Mar-06-06
Premium Chessgames Member
  al wazir: <DDR>: I've looked at the game some more and I think you may be right. At least I'm sure that after 41...b5+ 42. Kc5 Rd2 43. e5, 43...a5 is no good. Maybe 42...Ra6, followed by Re6 and a6 would have been better.

I just can't believe that it was lost from move 20 on, though. I've played enough to know that opposite-colored bishops make it very hard to win a game. Somewhere Aronian must have screwed up. How big does a mistake have to be to call it a blunder?

Mar-06-06  Ulhumbrus: After 21 g5 Kf8! followed by ..Ke7 begins to get the black king into play. Black risks losing until he can make his king as useful as White's king. Until then, White may have the benefit of playing with an extra king for at least some purposes.
Mar-06-06  patzer2: <TheChessKing> Sorry I overlooked your last post. I share <Acirce>'s opinion that 51...Kd7! would have held the position.
Mar-06-06  DDR: al wazir, I haven't seen the game in detail but a friend of mine told me today that 51. Kd7 should draw instead of 51.Rc7+
Mar-06-06  DDR: same timing patzer 2 :)
Mar-07-06  Mateo: <al wazir: <DDR>: I've looked at the game some more and I think you may be right. At least I'm sure that after 41...b5+ 42. Kc5 Rd2 43. e5, 43...a5 is no good. Maybe 42...Ra6, followed by Re6 and a6 would have been better.> If 41... b5 42. Kc5 Ra6 43. Re7 wins for White. 43... Kd8 44. Re6.
Mar-08-06
Premium Chessgames Member
  al wazir: <Mateo>: OK, I agree, the blunder wasn't moves 41 & 42. But other kibitzers think there was a blunder (mistake?), and it was on move 51. So give Topalov credit for persistence and precise play, but the victory was no miracle.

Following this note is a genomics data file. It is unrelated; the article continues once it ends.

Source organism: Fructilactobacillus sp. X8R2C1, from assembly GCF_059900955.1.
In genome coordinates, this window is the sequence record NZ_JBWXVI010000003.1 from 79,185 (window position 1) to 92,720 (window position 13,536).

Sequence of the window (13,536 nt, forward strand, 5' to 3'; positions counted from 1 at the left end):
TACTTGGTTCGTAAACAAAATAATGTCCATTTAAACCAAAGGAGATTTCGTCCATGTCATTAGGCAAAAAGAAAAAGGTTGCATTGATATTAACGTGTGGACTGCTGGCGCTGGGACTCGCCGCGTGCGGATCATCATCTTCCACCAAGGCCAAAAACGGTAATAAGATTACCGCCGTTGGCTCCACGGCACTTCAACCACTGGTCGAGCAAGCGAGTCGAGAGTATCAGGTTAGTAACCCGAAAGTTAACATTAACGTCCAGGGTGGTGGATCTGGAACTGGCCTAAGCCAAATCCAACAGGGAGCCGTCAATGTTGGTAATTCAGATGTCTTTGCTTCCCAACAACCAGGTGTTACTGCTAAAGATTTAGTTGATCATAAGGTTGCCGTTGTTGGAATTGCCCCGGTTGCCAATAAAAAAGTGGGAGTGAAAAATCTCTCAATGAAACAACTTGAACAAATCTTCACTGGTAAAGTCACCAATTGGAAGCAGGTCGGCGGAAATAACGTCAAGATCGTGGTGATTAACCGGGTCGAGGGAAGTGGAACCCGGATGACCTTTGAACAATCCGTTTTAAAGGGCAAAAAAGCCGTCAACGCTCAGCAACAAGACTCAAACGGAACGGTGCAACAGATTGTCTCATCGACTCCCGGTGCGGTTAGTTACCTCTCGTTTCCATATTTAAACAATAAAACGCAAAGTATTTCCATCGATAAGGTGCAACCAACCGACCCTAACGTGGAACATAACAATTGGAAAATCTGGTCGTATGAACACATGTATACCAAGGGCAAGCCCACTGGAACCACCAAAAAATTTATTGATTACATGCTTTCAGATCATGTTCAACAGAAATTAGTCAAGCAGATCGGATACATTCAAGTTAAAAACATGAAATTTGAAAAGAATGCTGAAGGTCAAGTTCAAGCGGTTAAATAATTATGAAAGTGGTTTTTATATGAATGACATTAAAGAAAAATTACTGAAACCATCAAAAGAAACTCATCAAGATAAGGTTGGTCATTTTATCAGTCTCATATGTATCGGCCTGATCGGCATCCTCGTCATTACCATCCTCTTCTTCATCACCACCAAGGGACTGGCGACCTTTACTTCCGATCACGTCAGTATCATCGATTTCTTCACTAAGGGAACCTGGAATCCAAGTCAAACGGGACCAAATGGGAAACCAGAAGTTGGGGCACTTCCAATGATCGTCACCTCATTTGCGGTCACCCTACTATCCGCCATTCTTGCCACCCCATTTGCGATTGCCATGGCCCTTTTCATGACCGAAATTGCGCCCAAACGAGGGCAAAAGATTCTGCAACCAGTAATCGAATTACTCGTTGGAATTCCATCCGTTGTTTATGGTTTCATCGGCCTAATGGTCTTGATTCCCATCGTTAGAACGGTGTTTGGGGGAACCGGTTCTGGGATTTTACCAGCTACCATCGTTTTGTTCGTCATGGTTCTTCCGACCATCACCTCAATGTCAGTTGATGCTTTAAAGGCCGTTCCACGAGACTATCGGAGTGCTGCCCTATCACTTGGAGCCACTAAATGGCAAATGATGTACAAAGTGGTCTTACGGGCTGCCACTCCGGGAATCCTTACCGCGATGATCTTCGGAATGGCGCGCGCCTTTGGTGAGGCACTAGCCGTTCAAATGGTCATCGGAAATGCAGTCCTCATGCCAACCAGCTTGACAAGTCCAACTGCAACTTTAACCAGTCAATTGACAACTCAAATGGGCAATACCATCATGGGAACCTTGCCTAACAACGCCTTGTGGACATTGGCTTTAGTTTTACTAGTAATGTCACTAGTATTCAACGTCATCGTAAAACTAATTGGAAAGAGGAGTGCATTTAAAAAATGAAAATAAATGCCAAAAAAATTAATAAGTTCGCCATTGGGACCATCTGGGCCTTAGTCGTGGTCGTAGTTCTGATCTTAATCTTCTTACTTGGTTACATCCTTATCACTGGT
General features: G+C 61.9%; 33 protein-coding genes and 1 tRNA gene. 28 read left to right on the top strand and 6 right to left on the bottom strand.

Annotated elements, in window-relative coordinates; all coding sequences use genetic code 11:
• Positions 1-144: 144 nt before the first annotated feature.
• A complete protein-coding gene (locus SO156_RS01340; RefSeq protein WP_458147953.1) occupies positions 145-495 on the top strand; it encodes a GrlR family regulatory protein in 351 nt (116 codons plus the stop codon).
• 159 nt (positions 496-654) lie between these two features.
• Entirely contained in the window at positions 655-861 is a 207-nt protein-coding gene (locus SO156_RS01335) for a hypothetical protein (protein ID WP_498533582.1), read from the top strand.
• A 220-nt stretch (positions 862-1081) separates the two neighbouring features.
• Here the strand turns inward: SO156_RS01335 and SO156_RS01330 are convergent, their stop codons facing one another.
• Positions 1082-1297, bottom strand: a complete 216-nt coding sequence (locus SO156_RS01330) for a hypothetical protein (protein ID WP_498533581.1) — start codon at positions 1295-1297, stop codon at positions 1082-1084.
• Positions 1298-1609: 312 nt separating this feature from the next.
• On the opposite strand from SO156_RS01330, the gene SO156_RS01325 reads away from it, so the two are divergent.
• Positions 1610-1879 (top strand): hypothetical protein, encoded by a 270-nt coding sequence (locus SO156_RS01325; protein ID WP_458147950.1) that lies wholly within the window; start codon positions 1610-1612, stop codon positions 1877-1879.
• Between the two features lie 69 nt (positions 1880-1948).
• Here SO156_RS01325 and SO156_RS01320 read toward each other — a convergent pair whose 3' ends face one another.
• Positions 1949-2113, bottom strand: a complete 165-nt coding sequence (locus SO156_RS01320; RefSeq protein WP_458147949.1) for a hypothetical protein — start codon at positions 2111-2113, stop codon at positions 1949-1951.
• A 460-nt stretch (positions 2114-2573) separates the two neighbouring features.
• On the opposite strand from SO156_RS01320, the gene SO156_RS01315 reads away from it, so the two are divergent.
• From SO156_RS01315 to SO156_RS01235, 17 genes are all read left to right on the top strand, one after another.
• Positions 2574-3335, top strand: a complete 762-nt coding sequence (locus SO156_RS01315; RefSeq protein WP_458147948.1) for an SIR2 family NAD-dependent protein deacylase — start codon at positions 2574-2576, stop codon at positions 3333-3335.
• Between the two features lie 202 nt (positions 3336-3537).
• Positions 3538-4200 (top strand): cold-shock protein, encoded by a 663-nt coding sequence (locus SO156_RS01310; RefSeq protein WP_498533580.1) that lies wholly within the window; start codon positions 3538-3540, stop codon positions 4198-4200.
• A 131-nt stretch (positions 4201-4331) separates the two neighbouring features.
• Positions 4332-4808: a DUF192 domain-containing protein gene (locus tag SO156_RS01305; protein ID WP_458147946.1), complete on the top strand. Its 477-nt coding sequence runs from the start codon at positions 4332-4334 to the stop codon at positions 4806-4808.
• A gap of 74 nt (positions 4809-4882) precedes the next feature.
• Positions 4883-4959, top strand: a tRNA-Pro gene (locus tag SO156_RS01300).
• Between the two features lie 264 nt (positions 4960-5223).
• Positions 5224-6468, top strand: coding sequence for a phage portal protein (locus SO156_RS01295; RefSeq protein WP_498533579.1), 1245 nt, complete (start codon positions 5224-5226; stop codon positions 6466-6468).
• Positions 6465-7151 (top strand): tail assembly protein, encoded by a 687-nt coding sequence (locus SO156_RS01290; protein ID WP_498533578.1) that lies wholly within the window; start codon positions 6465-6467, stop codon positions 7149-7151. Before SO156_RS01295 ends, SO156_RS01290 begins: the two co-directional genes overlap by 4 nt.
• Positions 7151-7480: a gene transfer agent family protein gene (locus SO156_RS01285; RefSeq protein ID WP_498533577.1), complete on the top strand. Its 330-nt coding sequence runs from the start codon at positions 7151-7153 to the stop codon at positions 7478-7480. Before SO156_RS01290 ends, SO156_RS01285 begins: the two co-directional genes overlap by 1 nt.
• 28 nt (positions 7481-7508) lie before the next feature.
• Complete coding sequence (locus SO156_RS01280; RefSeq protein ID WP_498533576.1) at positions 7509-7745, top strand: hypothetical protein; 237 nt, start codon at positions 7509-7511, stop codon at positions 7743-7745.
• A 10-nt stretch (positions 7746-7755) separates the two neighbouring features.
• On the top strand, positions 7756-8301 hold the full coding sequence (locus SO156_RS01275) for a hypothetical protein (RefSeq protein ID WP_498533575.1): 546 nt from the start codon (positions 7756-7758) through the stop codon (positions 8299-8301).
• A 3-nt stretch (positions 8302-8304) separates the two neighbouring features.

Jun-14-06  Topzilla: I dont get tired of seeing this masterpiece, once again Topalov proves how a WC plays, winning a game that seemed a draw!!
Jun-22-06  harce sarmiento: Aronian has the qualities of a champion no doubt. But when one see Topalov, you see who the champion is!
Feb-16-08  Whitehat1963: What happens if 13. Ne6?
Feb-16-08  euripides: <whitehat> Good question. There are wild complications but I think Black is probably OK because White's pieces get scattered e.g. one line might be <13.Ne6> Qa5 14.Nxf8 d4 15.a3 Bxc3+ 16.bxc3 dxe3 17.Qxb7 Qxa3


click for larger view

Now the back rank threats force something like 18.Qb1 when Black can pocet the knight or possibly continue the attack.

Feb-16-08  Whitehat1963: What about it, <Crafty>, what happens after 13. Ne6?
May-05-12  YoGoSuN: This might be a silly question, but why didn't Topalov just exchange on a8 at move 68? Isn't that a simpler path to victory?